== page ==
« Planet Dork Workshop's Steel Mouse Doorstop | Home | What is it? »

February 18, 2013

Free will is like free money — I'm always willing to take some


Above, a paid advertisement that occupied one-sixth of page 22 of yesterday's New York Times Arts & Leisure section.

I read it once, then again, then stopped trying to understand it and decided on the spot to post it here and let you 'splain it to me.





Where are the Snowdens of yesteryear?

February 18, 2013 at 08:01 AM | Permalink


TrackBack URL for this entry:

Listed below are links to weblogs that reference Free will is like free money — I'm always willing to take some:


@Rocketboy: According to the Christian Bible, you're not being punished by Satan, you're being punished alongside Satan. I know, who'd have thought that all those Far Side cartoons would be theologically inaccurate?

Also, paradoxically, many Christian sects do not believe in free will (ref: Calvinism; reformed theology). I would guess that a belief in free will is more widespread amongst nonbelievers than believers (even with hardcore nondeterminists like Scott Adams amongst the former).

Anyway, I'm betting the guy posting the ad really just wanted to get a date. Play to your strengths, right? If you can strum like a champ, play the guitar in front of the ladies. If all you have is incomprehensible psychobabble, well, surely someone's turned on by that, eh?

Posted by: Nathan | Feb 20, 2013 3:55:03 PM

> joepeach.. LOL! I was surprised the Times piece wasn't actually signed by Agent Smith.

> Rocketboy... great comment! I'd never thought about it that way.

> Mike Harney... you're undoubtedly right, but I'd rather that than see another appliance sale ad in its place!

Posted by: Fred | Feb 18, 2013 9:57:38 PM

Thoughtfully considered, weighty, apropos....oh, wait, this comment was supposed to be for the Planet Dork Mouse Doorstop....

Posted by: Marianne Kandel | Feb 18, 2013 9:54:40 PM

Why, Mr. Anderson? Why do you do it? Why get up? Why keep fighting? Do you believe you're fighting for something? For more than your survival? Can you tell me what it is? Do you even know? Is it freedom? Or truth? Perhaps peace? Could it be for love? Illusions, Mr. Anderson. Vagaries of perception. The temporary constructs of a feeble human intellect trying desperately to justify an existence that is without meaning or purpose. And all of them as artificial as the Matrix itself. Although, only a human mind could invent something as insipid as love. You must be able to see it, Mr. Anderson. You must know it by now. You can't win. It's pointless to keep fighting. Why, Mr. Anderson, Why? Why do you persist?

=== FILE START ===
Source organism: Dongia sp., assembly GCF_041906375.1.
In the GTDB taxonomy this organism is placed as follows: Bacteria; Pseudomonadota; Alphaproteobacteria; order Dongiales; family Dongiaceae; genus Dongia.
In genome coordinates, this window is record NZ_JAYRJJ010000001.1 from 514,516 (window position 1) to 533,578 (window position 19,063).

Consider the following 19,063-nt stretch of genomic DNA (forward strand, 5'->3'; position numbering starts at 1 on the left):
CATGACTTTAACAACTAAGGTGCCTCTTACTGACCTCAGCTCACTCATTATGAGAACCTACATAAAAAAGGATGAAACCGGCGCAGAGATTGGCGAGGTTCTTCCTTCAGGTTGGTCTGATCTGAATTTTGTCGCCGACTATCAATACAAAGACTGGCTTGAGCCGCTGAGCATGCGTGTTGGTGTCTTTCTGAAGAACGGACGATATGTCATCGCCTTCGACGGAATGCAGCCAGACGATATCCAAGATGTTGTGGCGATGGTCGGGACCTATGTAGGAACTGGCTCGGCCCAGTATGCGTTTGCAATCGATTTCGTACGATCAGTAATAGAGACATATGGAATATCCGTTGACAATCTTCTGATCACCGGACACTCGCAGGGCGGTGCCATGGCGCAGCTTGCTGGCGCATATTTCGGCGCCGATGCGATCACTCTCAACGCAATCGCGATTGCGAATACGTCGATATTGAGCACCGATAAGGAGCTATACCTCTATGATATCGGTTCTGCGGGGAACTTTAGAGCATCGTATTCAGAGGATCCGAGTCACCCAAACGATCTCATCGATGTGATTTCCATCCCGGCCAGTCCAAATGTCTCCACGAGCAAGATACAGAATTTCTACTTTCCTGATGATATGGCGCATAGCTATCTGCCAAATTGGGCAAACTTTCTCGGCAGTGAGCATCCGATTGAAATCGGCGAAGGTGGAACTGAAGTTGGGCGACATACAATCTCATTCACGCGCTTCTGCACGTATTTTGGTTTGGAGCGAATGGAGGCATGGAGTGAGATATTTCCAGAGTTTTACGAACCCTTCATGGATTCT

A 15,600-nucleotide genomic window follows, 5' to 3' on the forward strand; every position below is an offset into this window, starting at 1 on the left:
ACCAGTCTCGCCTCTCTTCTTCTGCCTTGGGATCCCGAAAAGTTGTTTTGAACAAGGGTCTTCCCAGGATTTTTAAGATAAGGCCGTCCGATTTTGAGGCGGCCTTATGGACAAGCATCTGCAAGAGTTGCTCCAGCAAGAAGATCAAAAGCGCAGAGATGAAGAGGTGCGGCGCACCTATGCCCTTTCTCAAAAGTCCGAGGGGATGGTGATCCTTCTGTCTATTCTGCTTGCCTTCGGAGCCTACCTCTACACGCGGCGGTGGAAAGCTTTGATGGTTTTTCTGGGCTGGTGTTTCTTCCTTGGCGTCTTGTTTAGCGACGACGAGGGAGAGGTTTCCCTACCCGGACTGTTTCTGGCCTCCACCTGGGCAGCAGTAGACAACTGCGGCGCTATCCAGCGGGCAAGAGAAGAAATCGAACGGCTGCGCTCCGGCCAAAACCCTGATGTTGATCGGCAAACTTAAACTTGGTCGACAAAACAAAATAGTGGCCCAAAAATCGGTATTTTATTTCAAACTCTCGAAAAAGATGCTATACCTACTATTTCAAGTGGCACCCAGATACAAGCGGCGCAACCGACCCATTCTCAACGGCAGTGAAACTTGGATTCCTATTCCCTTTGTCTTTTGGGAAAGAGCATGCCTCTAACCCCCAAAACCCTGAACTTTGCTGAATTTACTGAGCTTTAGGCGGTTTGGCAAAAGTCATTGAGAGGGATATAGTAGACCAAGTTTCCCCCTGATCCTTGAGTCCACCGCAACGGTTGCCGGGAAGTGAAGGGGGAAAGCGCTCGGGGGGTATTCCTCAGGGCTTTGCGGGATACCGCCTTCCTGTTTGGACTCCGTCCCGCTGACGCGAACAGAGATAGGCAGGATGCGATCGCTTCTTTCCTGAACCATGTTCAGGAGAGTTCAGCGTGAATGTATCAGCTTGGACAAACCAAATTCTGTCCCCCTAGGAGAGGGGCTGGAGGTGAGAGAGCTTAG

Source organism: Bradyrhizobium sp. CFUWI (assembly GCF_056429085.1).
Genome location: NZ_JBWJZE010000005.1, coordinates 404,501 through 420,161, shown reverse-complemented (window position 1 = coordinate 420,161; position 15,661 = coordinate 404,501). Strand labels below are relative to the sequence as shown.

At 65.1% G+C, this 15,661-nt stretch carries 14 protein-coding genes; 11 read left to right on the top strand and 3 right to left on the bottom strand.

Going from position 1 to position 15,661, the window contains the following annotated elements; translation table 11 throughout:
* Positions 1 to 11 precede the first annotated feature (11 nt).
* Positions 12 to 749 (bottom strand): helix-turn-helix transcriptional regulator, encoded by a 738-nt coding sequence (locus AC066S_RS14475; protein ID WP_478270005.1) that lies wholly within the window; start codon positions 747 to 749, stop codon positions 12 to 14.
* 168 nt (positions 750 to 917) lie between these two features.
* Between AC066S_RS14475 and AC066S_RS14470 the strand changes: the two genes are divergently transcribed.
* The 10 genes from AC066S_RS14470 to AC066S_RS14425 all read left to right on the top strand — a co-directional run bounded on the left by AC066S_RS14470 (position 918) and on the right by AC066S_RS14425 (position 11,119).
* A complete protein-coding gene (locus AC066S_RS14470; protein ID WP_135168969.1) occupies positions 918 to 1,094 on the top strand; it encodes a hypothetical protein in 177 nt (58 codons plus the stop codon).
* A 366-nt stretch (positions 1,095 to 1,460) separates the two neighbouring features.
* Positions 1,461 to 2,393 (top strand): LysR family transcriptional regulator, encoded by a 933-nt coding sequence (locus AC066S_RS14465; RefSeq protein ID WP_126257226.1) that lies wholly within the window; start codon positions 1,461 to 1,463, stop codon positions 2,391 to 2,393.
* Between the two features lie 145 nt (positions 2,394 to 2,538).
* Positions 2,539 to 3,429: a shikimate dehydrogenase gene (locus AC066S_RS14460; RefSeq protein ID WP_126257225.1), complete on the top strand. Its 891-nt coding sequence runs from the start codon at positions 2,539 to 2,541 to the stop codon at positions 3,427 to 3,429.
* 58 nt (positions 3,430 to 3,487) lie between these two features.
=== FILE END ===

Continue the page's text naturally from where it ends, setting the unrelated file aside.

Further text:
Posted by: joepeach | Feb 18, 2013 9:41:04 PM

if there is such a thing as Satan, and he doesn't like God, why would Satan punish you for disobeying God?

Why indeed, Rocketboy!

Posted by: joepeach | Feb 18, 2013 9:36:02 PM

Ok, not only am I entierly stumped, my google fails me.

To expand upon Becs's comment, if there is such a thing as Satan, and he doesn't like God, why would Satan punish you for disobeying God?

Posted by: Rocketboy | Feb 18, 2013 8:39:06 PM

If there is such a thing as Hell, is there any soul condemned to it by a truly loving and all-forgiving God?

Posted by: Becs | Feb 18, 2013 2:13:08 PM

The lesson here, I think, is that people with a lot of money and time on their hands might just drink quite a lot of alcohol on a weekday Valentine's Day, perhaps even enough to grandly think themselves masters of philosophy. This is fine so long as you keep it to yourself. The only real mistake here is that he -- I'll wager dollars to doughnuts it's a man -- decided to order the full page for the Sunday issue before he sobered up.

Posted by: Mike Harney | Feb 18, 2013 1:05:58 PM

Missed this yesterday. 0545 at my Starbucks - I must have needed another shot or two of espresso.

Posted by: 6.02*10^23 | Feb 18, 2013 11:36:00 AM

The comments to this entry are closed.